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Fun in Devlok: OmnibusFun in Devlok: Omnibus by Devdutt Pattanaik

My rating: 4 of 5 stars

A nice set of stories to be, as usual different from the normal mythological twist, one can now say with the Pattanaik twist.

Introduces a set of gods like Indra, Yama, Kama, Shiva and others to the children. The stories have been blended with the current state of affairs so that the children can related to them. It is meant for the upper middle class where the children go to school, do their homework, their parents take them to parties etc. And probably these are the ones who would read this book too.

A nice bedtime read for the children.

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My GitaMy Gita by Devdutt Pattanaik

My rating: 5 of 5 starsA wonderfully different but very sensible interpretation of Bhagwad Geeta. Difficult to summarize the book so some excerpts from it.

Vishnu establishes balance between Ramayana and Mahabharatha. Example of “Karma”?

When Vishnu descended on earth as Ram, he killed Vali, the son of Indra, and sided with Sugriva, the son of Surya. So when Vishnu descended as Krishna, he was obliged to restore the balance in the cosmos by killing Karna, son of Surya, and siding with Arjuna, son of Indra. Here one story is one half of another story, and Karna’s misfortune neutralizes his fortune in another life. Free of any obligations or expectations, he would thus be liberated from the wheels of rebirth. So his killing, which we feel is a sad incident, becomes a wonderful event.”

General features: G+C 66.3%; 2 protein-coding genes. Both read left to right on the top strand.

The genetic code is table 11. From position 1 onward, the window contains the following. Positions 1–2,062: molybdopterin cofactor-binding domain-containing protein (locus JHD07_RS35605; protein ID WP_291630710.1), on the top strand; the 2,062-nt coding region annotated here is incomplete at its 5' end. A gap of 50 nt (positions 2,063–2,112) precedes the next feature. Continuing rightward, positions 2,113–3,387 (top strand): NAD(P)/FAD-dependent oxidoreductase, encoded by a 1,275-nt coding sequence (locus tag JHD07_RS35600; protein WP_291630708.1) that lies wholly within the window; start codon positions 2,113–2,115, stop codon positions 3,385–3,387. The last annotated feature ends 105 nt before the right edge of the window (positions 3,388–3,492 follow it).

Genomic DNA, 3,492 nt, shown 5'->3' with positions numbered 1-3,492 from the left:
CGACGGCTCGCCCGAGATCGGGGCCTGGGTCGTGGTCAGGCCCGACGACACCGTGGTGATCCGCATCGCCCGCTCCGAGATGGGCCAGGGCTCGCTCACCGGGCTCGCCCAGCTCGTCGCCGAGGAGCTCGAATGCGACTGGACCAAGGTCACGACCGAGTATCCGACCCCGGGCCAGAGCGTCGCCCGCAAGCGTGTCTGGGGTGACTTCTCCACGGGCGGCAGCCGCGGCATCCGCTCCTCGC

In the third story, when Vishnu descended as Parashurama, he trained Bhishma, Drona and Karna, who ended up siding with the Kauravas and upholding adharma. Since he could not kill his own students, Vishnu again descended as Krishna and supported the Pandavas, who fought and killed the Kauravas and their commanders. Here Krishna is reborn to correct the errors of a previous life, one of them being Karna.

“The journey from human to divine is to achieve conceptual clarity and appreciate the world as it is, while empathizing with how others perceive it.”

From fear of death comes hunger, hence the quest for food, hence violence. Fear of death by violence makes animal sexual, so that they reproduce and ensure that at least some part of their being outlives death. And that which is reproduced carries with it the fear of death, hence hunger, hence violence and sex. Thus, cause is an action (karma) and the consequence is also an action (karma). Karma is both action and reaction.

Karma – Each moment is a fruit (karma-phala) of the past and a seed (karma-bija) of the future. And just as every seed need not germinate, just as quality of the fruit depends on various external factors like sunlight and quality of soil and availability of water, the reaction of every action is unpredictable. With unpredictability comes uncertainity, which amplifies fear”

The acceptance of uncertainity is the hallmark of mythologies that believe in rebirth. Here, the world is always changing and so the point is to observe it, rather than judge or control it.

“Those who believe in Karma do not blame. They do not judge. They accept that humans live in a sea of consequences, over which there is limited control. So they accept every moment as it is supposed to be. They act without expecation. This is nishkama karma”.

To empathize is dharma. Failure to empathize is adharma.

“Arjuna, in age after age, whenever humanity forgets its potential and functions as it should not, I manifest to inspire those with faith and shake up those without faith, so that humanity never forgets that it is capable of”. A completely different perspective of “Yada Yada hi dharmasya”

Animals have no choice but to follow their instinct. Humans have a choice. When we do exercise our choice, when we value other people’s needs alongside our own, we are following dharma. When we stay focussed on our own needs at the cost of others’, we are doing adharma.